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Yify-pop, the opensource netflix streaming torrents from Yify

Remember Popcorn Time? and all its alternatives such as Popcorn Team, Time4Popcorn, Atraci, and many others, that came basically after the end of the Popcorn time project?

Well, after the entry of Netflix in several new countries, it has not been long to see an opensource alternative, a kind of Netflix + Popcorn time actually.

Popcorn Time was a fancy software to install on your computer and allowing you to watch all the top movies and TV-shows based on popular trackers. You were then able to watch them like if it was a simple stream (Just click play and watch) but in peer to peer.

Great software but a big problem for your privacy. Indeed, if you use such software it is easy to catch your IP on the trackers and know if you are downloading the latest Hollywood blockbusters.

Well, this is where Yify Pop will interest a lot of people.

yify-pop main page

Yify Pop is a web server to stream torrents from yify, with a nice interface, which is actually responsive design (Mobile/Tablet friendly).

Easy to install on a remote server, Yify Pop has a large set of movies, TV shows and also includes a large set of subtitles in different languages.

yify-pop TV shows game of thronesBasically, a great software to watch in streaming all the latest movies, TV shows, etc…

Unfortunately, it might not be legal in your country.

But for the sake of knowledge, let’s see how to install it!

Yify-pop waiting for stream buffer

Installation

You will first need to install node.js and npm.

1) Install nodejs and npm

– If you use Ubuntu, simple run (as root)

– If you are on Debian (Wheezy?) like me, you can install nodejs from wheezy-backports (modify your source.list accordingly) and run (in root):

and for npm, you can use the installer (still in root)

2) Clone their git repository into your /var/www

Still in root (or with sudo):

3) Install the 2 specific requirements (Geddy and Peerflix)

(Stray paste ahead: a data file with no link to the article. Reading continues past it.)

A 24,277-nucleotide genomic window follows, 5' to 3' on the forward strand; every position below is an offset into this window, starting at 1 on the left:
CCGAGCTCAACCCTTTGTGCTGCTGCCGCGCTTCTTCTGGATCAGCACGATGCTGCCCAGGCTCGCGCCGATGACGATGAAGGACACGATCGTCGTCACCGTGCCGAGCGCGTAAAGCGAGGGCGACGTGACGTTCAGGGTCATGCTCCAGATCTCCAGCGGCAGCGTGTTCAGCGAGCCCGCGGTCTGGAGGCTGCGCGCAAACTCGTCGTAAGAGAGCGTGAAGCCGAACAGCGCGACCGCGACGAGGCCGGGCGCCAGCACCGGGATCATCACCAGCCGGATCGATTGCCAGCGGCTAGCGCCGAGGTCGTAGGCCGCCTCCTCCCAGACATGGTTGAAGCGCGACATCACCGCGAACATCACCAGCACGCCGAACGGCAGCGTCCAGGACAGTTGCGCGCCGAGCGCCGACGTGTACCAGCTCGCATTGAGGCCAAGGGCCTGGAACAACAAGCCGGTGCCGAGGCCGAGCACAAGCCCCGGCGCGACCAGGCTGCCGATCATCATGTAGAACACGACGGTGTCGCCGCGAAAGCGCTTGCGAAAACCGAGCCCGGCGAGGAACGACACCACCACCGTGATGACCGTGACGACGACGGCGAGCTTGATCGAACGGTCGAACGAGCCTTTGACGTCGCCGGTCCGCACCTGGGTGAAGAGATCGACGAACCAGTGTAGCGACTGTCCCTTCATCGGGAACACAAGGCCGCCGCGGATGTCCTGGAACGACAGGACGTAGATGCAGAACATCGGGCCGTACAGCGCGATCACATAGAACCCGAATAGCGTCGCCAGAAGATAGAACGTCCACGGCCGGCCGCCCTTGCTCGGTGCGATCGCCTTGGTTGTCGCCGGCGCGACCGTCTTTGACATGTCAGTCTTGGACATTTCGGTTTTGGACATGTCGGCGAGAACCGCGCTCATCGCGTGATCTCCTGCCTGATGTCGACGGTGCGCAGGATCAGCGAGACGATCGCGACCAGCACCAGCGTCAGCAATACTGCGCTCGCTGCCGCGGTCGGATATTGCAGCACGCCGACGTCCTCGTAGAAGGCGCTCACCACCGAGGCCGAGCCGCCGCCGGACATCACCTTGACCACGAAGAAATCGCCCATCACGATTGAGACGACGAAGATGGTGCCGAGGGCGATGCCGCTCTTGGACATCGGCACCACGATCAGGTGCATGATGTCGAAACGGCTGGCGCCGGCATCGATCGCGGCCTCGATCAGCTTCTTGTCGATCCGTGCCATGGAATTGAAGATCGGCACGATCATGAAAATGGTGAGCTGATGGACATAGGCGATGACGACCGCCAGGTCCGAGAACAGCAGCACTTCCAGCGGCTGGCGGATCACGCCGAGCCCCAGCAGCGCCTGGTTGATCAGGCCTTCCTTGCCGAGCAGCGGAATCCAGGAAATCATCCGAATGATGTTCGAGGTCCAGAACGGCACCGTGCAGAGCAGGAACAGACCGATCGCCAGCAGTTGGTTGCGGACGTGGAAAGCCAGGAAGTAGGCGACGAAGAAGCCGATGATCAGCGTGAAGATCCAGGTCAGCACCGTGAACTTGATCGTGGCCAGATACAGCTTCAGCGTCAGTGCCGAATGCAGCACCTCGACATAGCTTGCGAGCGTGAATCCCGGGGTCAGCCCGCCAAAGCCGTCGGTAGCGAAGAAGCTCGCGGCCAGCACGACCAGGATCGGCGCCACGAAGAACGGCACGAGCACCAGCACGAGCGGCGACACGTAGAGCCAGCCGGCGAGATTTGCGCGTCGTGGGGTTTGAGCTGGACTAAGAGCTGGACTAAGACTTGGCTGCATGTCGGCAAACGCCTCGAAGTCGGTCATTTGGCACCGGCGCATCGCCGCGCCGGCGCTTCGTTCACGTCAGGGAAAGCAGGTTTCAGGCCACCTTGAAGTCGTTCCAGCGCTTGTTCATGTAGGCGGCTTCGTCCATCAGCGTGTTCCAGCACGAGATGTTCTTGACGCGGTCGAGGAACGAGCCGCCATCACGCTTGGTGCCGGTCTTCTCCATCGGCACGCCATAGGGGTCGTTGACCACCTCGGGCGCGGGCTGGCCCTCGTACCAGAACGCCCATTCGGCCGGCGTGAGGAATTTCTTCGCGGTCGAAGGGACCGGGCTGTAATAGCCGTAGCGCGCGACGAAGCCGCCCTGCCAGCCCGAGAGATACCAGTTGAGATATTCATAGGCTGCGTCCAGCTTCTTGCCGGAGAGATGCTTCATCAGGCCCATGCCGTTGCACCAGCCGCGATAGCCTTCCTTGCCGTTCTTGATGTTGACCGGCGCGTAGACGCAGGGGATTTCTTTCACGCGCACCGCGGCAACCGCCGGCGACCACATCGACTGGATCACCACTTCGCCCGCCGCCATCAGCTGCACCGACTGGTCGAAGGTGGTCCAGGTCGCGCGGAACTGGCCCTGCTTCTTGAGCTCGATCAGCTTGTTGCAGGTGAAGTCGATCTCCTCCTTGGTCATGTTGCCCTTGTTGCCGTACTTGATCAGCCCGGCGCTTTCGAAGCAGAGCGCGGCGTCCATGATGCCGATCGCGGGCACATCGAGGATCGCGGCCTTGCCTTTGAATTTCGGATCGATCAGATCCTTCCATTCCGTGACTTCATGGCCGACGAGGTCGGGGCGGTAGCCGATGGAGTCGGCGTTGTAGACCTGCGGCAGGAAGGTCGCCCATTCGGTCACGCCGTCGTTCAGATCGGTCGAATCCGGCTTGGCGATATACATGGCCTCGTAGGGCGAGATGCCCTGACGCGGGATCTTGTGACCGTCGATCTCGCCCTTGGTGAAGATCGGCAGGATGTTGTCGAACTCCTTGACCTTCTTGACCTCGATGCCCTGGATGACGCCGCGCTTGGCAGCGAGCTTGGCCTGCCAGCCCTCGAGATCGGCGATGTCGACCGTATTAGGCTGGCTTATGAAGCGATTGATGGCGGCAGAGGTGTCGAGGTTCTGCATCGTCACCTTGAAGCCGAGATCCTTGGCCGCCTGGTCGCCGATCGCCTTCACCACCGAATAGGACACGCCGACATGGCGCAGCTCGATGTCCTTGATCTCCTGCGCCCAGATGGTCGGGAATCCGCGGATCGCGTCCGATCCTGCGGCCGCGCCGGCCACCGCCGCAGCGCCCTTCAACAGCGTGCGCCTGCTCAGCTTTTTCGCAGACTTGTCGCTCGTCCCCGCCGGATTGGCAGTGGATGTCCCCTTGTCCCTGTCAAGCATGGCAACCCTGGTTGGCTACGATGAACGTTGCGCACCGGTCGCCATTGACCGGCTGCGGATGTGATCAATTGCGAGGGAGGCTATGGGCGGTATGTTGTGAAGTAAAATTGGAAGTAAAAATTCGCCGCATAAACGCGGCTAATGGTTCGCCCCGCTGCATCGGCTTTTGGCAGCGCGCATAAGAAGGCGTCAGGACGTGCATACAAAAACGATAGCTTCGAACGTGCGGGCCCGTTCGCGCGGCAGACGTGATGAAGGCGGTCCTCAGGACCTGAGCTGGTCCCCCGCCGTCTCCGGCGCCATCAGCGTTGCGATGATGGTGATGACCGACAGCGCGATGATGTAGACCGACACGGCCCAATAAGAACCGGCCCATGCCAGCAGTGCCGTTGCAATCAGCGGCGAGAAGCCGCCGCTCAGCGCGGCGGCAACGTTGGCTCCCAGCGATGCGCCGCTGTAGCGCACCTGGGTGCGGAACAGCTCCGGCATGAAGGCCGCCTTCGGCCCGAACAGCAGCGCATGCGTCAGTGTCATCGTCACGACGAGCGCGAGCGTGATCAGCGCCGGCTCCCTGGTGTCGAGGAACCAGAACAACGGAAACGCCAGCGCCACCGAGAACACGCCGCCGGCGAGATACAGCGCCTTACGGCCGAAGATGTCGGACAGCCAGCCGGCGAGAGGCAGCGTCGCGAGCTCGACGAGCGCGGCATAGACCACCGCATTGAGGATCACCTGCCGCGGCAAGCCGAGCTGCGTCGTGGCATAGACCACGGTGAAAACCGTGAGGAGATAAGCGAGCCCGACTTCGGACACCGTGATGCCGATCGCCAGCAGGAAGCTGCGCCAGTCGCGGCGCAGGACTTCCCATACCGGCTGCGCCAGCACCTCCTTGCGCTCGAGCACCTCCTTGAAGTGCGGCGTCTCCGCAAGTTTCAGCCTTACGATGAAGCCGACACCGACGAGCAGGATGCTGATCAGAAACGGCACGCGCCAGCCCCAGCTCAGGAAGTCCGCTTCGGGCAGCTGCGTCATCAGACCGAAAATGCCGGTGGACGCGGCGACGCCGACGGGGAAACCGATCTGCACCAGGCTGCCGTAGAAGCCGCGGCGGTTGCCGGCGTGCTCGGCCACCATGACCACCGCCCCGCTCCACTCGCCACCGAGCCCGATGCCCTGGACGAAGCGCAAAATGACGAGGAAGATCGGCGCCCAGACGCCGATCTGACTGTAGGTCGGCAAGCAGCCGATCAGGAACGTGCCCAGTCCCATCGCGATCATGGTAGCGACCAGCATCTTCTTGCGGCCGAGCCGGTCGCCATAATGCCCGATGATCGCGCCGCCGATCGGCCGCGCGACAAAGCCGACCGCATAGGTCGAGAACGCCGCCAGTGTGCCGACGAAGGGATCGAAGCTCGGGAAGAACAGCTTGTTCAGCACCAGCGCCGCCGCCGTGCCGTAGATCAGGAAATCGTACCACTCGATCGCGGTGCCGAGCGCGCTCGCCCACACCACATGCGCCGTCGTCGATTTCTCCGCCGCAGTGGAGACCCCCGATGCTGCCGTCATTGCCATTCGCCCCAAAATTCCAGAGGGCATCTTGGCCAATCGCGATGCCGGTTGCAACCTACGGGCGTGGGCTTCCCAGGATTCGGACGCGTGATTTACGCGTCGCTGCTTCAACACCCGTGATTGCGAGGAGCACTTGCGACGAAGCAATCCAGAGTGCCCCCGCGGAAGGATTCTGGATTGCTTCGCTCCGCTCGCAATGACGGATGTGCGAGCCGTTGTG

Still in root:

4) Install the application

Still in root:

5) Start the server

and simply go to http://YourIP:4000/

yify-pop stream video p2p start

 

Make it a service

Now you want to make sure the application stay always on? I recommend you to use forever that will make sure your nodejs application is always running. If suddenly the process is killed, forever will bring it back.

1) Install forever

2) Launch Yify-Pop with forever

if you want to stop it, simply run:

You can actually replace /usr/bin/geddy by any of your js application.

3) Now you want to make sure geddy is started at boot time

To do so, you will need to create a init.d script that will give us control to start or stop the service.

Still in root, create an init.d script called geddy:

and paste:

You can update the command to run if you want to change the default port, etc…

Save (CTRL +X) and make it executable.

and add it to your boot sequence:

Now if you restart your server, (or simply start manually the script), Yify-pop will be back to life!

 

Well it’s not done yet, you could also want to change the port number or directly redirect the port 4000 to a sub domain (Easier to remember and better if you want to make it an open service). Here is how.

Virtualhost configuration

What you will need:

1) Create a A redirection in your DNS server/registrar with something like stream.domain.tld to your IP

2) Have SSL certificate ready. If not you can read this tutorial. (Optional)

3) Install Mod Proxy HTML and activate proxy HTTP

In root, run:

4) Create your virtualhost as following:

In /etc/apache2/sites-enabled/, create a file called yify-pop (In root):

and paste the following content:

Adapt the content (Servername, webmaster email, SSL certificate, directory,…).